“Ficarra has set up building blocks for the district, but he’s not going to be here for that,” Laskowski said. “They’ll have some latitude and flexibility to build their own team and that’s enticing to a candidate. They can ask themselves if this is the flagship opportunity for their career and a place to create their own legacy.”
When talking about the qualities he wants to see in a permanent superintendent, Laskowski said that he wants them to have been a principal in the past and possess strong communication skills.
“They have to be a leader of the district and have communication skills with their team, the board and the community,” he said. “There has to be long-term commitment so we can feel that our leader is engaged. They also have to have a vision that goes all the way down through all the schools. That comes from overall leadership and the board stepping back a little back and letting them do their job. We can’t hold back the super by being too hands on.”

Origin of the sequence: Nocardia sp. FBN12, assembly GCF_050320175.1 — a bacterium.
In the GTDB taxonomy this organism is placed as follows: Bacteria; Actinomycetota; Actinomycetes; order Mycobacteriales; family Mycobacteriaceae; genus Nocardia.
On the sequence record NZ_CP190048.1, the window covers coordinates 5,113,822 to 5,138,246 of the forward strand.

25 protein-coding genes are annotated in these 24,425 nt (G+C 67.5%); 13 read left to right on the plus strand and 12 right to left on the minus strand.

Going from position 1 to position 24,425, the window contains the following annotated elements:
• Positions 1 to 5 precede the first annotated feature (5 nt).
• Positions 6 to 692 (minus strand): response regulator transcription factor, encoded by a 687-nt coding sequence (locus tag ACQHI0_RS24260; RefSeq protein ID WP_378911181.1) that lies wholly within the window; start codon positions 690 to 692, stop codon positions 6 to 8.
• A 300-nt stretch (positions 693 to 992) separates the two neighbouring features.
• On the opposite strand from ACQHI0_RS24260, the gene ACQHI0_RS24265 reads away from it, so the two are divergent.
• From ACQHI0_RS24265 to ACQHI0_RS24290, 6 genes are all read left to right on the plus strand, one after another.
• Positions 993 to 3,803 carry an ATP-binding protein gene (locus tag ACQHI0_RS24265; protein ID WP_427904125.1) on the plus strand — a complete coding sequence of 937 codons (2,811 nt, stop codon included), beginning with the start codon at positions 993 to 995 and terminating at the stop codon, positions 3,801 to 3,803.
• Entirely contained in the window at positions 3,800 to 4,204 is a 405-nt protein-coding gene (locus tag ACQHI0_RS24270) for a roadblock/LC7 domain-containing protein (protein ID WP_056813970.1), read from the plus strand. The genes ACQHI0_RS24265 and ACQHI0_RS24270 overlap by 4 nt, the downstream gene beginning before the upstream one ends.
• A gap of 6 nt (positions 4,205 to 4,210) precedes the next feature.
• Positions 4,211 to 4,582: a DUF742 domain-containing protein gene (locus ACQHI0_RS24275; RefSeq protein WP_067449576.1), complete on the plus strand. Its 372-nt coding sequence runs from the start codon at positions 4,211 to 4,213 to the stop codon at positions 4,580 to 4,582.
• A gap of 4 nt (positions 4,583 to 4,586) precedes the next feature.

Trzaska said that stability from the new superintendent is important, but the new administrator has to be able to fit into the district and the initiatives that have already been put into place.
“You need some level of stability, but you can’t sacrifice what you’re doing now,” he said. “I want to bring in a new super with a rolodex, someone who is going to come in with their own team to replace the interims.”
According to Maini, having someone committed to staying in the district for longer than a year or two is vital.
“We are a vibrant community and a vibrant place to work,” Maini said. “This is the place to be; the work attracts candidates. We don’t want anyone without that five-year horizon to commit to; we have to get someone here for the long term. They have to have a level of expertise to move the district forward.”
Chisholm-Greene also wants to find a superintendent who has the intention of staying in the district for a long time.
“We need someone who understands our vision and wants to take that on for longer than three years,” she said. “The super should be the anchor of the district. They have to be in contact with the principals. They need to be able to meet with each other and talk to each other. It’s also important how the teachers feel. If there are policies that make them uncomfortable, we have to look at that communication and make it so that they can talk about it.”
Farfan wants to find a superintendent who has a vision that matches the BOE’s vision.